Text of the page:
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Lipid management among individuals with inflammatory arthritis in the national REasons for Geographic And Racial Differences in Stroke (REGARDS) cohort.

TitleLipid management among individuals with inflammatory arthritis in the national REasons for Geographic And Racial Differences in Stroke (REGARDS) cohort.
Publication TypeJournal Article
Year of Publication2018
AuthorsNavarro-Millán, I, Gamboa, CM, Curtis, JR, Safford, MM
JournalJ Int Med Res
Volume46
Issue1
Pagination62-69
Date Published2018 Jan
ISSN1473-2300
KeywordsAfrican Continental Ancestry Group, Aged, Anti-Inflammatory Agents, Non-Steroidal, Antirheumatic Agents, Arthritis, Psoriatic, Arthritis, Rheumatoid, Cohort Studies, Diabetes Mellitus, European Continental Ancestry Group, Female, Humans, Hyperlipidemias, Hypertension, Hypolipidemic Agents, Immunosuppressive Agents, Male, Middle Aged, Multivariate Analysis, Odds Ratio, Risk Factors, Spondylitis, Ankylosing, Stroke, United States
Abstract

Objective Hyperlipidemia guidelines do not currently identify inflammatory arthritis (IA) as a cardiovascular disease (CVD) risk factor. We compared hyperlipidemia treatment of individuals with and without IA (rheumatoid arthritis, psoriatic arthritis, or ankylosing spondylitis) in a large national cohort. Methods Participants from the REasons for Geographic And Racial Differences in Stroke (REGARDS) study were classified as having IA (without diabetes or hypertension); diabetes (but no IA); hypertension (but no diabetes or IA); or no IA, diabetes, or hypertension. Multivariable logistic regression models examined the odds of medical treatment among those with hyperlipidemia. Results Thirty-nine participants had IA, 5423 had diabetes, 7534 had hypertension, and 5288 had no diabetes, hypertension, or IA. The fully adjusted odds of treatment were similar between participants with IA and those without IA, hypertension, or diabetes. Participants with diabetes and no IA and participants with hypertension and no IA were twice as likely to be treated for hyperlipidemia as those without IA, diabetes, or hypertension. Conclusion Despite their higher CVD risk, patients with IA were as likely to be treated for hyperlipidemia as those without diabetes, hypertension, or IA. Lipid guidelines should identify IA as a CVD risk factor to improve CVD risk optimization in IA.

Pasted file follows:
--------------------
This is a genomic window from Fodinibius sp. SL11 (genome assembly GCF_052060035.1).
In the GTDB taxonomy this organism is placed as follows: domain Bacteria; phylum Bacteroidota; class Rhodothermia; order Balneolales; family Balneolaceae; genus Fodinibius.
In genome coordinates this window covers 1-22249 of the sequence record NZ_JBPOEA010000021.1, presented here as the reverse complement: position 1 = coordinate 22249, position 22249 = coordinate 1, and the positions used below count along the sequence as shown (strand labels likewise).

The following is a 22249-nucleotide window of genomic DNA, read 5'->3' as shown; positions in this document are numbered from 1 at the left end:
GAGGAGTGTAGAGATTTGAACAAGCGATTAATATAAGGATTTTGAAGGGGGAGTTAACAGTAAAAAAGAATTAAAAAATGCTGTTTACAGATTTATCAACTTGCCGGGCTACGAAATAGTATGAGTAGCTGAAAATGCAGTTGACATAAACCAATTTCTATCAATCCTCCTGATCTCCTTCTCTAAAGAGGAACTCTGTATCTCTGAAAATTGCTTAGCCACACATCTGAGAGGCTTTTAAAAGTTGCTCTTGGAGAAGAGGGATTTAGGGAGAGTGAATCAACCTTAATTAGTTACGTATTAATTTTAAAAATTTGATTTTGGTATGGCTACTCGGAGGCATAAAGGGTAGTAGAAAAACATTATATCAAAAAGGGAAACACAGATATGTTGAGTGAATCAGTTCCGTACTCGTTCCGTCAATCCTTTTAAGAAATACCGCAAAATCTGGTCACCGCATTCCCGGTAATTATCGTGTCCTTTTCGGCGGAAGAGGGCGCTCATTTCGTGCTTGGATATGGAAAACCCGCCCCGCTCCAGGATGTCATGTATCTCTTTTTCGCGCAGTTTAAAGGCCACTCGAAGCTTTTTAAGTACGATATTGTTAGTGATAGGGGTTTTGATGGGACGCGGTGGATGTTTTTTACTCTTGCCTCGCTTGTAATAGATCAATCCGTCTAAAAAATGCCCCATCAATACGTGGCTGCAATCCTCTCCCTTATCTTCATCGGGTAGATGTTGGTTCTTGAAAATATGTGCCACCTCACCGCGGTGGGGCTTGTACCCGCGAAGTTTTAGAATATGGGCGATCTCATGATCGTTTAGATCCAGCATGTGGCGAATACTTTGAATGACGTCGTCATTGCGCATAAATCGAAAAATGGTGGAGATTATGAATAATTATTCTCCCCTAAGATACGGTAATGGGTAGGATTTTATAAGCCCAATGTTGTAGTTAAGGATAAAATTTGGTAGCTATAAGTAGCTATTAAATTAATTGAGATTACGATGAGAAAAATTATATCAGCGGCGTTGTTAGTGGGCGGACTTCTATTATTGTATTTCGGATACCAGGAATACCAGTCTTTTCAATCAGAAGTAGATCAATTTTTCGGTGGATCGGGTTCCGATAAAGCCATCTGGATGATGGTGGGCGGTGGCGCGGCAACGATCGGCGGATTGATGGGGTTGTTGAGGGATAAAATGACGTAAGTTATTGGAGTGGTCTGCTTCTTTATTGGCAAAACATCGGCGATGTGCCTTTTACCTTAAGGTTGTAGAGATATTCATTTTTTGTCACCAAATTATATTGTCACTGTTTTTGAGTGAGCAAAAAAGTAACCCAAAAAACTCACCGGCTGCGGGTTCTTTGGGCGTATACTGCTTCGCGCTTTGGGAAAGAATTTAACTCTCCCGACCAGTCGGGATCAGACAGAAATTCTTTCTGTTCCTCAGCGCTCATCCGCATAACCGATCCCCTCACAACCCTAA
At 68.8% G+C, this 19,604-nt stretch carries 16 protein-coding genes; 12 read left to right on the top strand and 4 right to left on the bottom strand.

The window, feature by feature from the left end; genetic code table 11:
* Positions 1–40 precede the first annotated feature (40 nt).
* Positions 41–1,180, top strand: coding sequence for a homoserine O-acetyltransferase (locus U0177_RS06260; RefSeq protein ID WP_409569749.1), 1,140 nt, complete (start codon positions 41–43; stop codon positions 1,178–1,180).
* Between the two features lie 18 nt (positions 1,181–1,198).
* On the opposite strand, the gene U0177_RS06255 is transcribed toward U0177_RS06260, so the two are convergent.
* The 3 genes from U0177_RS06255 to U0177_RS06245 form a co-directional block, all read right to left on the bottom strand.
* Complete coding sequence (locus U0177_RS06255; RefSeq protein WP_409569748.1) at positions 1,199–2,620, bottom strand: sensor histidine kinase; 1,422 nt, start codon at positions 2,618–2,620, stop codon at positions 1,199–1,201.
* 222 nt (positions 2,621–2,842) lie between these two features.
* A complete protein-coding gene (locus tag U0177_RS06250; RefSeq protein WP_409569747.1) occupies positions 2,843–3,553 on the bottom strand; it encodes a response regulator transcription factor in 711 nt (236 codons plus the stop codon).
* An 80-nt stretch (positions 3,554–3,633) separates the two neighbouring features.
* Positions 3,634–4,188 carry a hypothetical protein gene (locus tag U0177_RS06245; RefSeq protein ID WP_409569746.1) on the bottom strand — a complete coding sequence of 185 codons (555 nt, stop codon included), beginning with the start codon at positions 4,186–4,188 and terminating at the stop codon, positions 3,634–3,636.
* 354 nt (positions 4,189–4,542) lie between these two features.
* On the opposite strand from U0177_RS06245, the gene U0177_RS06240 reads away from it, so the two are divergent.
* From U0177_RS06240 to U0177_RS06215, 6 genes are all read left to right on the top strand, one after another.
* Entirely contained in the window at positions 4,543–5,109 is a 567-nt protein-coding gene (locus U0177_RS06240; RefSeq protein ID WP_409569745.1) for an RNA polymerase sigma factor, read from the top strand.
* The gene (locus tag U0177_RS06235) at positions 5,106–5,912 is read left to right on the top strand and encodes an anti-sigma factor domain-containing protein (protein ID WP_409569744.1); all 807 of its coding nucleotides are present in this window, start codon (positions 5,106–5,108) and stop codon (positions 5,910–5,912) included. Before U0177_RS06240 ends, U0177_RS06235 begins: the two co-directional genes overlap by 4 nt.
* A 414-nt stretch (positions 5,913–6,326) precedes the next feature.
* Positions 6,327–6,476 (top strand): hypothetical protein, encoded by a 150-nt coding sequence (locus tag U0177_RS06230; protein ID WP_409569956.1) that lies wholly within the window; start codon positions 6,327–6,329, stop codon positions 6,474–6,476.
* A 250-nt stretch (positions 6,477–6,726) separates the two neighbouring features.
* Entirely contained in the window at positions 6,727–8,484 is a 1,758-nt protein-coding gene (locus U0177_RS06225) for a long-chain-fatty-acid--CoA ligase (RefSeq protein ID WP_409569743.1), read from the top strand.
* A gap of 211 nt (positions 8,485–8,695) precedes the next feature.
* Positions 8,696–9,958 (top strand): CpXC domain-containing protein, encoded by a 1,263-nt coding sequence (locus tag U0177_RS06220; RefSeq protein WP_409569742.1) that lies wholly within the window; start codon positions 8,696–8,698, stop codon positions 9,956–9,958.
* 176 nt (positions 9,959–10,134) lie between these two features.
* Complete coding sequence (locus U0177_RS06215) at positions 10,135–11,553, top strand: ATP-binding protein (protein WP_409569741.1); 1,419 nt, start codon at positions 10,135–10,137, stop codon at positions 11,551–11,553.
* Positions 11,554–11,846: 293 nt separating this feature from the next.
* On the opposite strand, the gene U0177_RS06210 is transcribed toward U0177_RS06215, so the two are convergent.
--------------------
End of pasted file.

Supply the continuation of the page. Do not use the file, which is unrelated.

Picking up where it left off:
DOI10.1177/0300060517713591
Alternate JournalJ. Int. Med. Res.
PubMed ID28701103
PubMed Central IDPMC6011298
Grant ListR01 HL080477 / HL / NHLBI NIH HHS / United States
U01 NS041588 / NS / NINDS NIH HHS / United States